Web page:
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Insights

Mithi River: the pollution of poverty

The degradation of the Mithi River has become an icon of water pollution, a definite and poignant image of the worst end for waste caused by human activity, especially that of the poorest neighborhoods. The micro documentary Plastic River, finalist of the We Are Water Film Festival 5, covers the best images of this indecency. Finding out the reasons for this disaster is as important as learning from the efforts made to solve it.  

India: the planet’s pandemic

India is experiencing the worst wave of infections and deaths the world has seen since the start of the Covid-19 pandemic. The healthcare chaos overlaps poor medical coverage and the endemic problems of lack of access to water and sanitation in the marginal slums and in the neglected rural world. The solution of the pandemic in India is key for the entire world.

woman smiling

2021: everyone’s benefit is ours, and our benefit is everyone’s

In all activities carried out during this hard year, we have been faced with human suffering, but we have also found hope. Hope generated by the knowledge of being understood and helped; the one generated by the enthusiasm and generosity of the institutions we collaborate with. These have redoubled their efforts despite all difficulties and deserve our admiration and gratitude. We will continue to be there, collaborating to overcome them, because we share the conviction that solidarity is a never ending asset.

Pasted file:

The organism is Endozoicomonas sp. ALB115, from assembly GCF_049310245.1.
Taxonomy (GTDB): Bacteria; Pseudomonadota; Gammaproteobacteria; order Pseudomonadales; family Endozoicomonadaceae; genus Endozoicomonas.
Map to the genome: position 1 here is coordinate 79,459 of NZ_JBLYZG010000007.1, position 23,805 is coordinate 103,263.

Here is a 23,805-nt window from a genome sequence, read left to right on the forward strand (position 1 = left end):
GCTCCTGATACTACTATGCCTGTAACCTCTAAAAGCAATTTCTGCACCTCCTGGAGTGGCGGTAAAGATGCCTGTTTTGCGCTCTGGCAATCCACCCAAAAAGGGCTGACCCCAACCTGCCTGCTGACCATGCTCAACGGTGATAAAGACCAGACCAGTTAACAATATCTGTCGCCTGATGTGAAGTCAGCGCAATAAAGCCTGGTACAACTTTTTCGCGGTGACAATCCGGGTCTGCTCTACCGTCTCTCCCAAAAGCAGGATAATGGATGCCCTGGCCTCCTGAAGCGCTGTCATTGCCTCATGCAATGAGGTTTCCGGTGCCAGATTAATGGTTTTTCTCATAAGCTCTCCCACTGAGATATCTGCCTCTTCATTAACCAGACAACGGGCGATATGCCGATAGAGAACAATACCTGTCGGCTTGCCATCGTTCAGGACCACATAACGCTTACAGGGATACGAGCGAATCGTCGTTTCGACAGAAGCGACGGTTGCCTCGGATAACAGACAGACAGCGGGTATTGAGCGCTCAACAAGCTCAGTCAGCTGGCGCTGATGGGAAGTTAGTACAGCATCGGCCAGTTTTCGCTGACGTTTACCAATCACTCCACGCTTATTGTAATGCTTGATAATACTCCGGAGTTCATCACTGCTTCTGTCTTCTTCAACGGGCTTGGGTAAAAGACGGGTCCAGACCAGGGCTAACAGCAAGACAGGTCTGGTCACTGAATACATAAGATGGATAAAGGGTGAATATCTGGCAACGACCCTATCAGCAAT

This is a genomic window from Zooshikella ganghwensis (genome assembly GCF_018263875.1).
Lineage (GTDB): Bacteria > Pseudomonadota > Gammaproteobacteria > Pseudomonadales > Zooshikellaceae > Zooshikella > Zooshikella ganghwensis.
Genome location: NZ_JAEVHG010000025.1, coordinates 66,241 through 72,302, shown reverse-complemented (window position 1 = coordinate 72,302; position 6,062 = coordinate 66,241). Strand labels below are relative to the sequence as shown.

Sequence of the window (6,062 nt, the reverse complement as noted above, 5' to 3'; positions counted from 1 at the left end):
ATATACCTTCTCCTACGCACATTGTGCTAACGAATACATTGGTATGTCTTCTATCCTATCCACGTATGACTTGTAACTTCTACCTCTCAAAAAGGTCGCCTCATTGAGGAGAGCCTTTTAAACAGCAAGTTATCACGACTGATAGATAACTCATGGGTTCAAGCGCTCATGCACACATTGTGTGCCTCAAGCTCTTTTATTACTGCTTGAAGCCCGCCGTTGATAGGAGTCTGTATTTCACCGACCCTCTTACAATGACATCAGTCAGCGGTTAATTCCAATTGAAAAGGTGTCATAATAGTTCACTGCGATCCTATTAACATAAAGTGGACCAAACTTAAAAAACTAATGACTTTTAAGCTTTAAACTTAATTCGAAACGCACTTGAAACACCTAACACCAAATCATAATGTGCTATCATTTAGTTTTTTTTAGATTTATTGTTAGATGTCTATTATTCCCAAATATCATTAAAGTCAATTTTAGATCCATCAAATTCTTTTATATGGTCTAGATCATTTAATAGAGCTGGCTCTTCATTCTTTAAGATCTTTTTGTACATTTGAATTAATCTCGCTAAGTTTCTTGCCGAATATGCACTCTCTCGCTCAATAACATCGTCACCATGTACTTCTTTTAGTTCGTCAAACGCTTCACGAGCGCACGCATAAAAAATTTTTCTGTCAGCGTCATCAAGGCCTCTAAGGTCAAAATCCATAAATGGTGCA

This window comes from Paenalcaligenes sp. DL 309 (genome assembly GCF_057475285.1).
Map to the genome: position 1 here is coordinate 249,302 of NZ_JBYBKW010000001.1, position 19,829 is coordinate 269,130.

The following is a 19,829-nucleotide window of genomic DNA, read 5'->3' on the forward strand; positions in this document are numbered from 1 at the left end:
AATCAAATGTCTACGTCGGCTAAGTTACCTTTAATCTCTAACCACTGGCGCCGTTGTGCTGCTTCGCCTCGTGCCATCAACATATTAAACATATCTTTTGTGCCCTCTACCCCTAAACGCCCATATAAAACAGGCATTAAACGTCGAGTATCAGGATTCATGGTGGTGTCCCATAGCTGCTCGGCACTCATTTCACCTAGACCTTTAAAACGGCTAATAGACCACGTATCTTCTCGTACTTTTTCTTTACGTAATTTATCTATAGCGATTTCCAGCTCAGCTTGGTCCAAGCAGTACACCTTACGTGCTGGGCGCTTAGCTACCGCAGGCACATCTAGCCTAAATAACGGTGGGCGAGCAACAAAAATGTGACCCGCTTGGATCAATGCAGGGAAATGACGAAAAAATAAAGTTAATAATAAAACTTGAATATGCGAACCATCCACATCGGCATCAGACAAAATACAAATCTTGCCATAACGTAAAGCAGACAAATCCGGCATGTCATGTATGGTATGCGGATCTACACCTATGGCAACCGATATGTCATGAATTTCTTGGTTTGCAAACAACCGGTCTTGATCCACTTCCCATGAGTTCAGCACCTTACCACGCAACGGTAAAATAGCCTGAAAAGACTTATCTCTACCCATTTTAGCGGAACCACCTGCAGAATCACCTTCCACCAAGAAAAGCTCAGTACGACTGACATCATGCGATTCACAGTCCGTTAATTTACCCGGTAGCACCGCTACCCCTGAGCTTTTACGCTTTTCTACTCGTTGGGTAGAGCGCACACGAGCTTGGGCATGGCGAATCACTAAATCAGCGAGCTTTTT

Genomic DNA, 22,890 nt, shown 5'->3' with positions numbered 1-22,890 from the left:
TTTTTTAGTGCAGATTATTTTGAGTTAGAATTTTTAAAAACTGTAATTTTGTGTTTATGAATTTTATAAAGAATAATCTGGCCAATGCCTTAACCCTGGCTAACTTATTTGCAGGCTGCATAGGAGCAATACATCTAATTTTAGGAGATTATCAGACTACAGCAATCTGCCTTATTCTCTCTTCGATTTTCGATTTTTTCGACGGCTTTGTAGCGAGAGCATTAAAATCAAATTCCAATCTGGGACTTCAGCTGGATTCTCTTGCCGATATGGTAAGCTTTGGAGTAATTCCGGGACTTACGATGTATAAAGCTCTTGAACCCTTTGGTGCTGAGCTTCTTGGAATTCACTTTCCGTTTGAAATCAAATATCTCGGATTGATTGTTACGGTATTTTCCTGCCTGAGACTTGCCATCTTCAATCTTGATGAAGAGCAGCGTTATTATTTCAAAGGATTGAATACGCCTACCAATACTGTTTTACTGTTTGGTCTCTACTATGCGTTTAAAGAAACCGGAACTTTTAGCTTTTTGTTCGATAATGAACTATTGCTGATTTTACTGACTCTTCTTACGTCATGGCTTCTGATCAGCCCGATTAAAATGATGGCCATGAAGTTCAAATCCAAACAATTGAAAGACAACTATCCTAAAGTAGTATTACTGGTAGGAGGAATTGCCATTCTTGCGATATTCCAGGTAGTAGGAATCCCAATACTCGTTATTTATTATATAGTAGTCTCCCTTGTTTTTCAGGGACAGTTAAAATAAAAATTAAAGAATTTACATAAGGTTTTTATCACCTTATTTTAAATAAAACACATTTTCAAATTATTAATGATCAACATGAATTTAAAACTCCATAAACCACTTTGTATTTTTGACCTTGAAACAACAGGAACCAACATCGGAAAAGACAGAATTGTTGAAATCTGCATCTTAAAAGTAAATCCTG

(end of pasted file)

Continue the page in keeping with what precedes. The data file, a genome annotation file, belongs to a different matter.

woman carrying water

Water is not enough in India

The projects of the Foundation in India have helped to save and improve the crops of more than 90,000 farmers in the areas affected by droughts and the uncertainty of monsoons. They are the ones who are most affected by the climate crisis, social neglect and the yoke of monoculture. They have been provided with water, but most of all what they have received is the capacity for self-management and efficiency, the base to face a sustainable and fair future. This experience must be universal.

african woman carrying water

A society without stigmas, without segregation, with solidarity

The fear of coronavirus infection has revealed the social scourge of stigma. Some health professionals and other groups that have been at the frontline with their work have suffered social rejection. This is an attitude that, beyond the pandemic, affects the poorest and most discriminated people, as is often the case in the world of access to water and sanitation. We must end this burden to attain the Sustainable Development Goals. Viruses, like water, know no borders, ethnicities or social classes.

children in burkina faso

Childhood malnutrition, the unbearable reverse of the pandemic

Covid -19 has shot to pieces all aid programs against global childhood malnutrition. The situation of extreme vulnerability in which millions of children in the poorest regions have been left is a collateral emergency to that of the virus which has already turned into a terrible humanitarian crisis. The difficulty of access to safe water, hygiene and sanitation always goes hand in hand with abandoned and malnourished children. The international reaction has already started and aid projects are greatly increasing. Together we will succeed.

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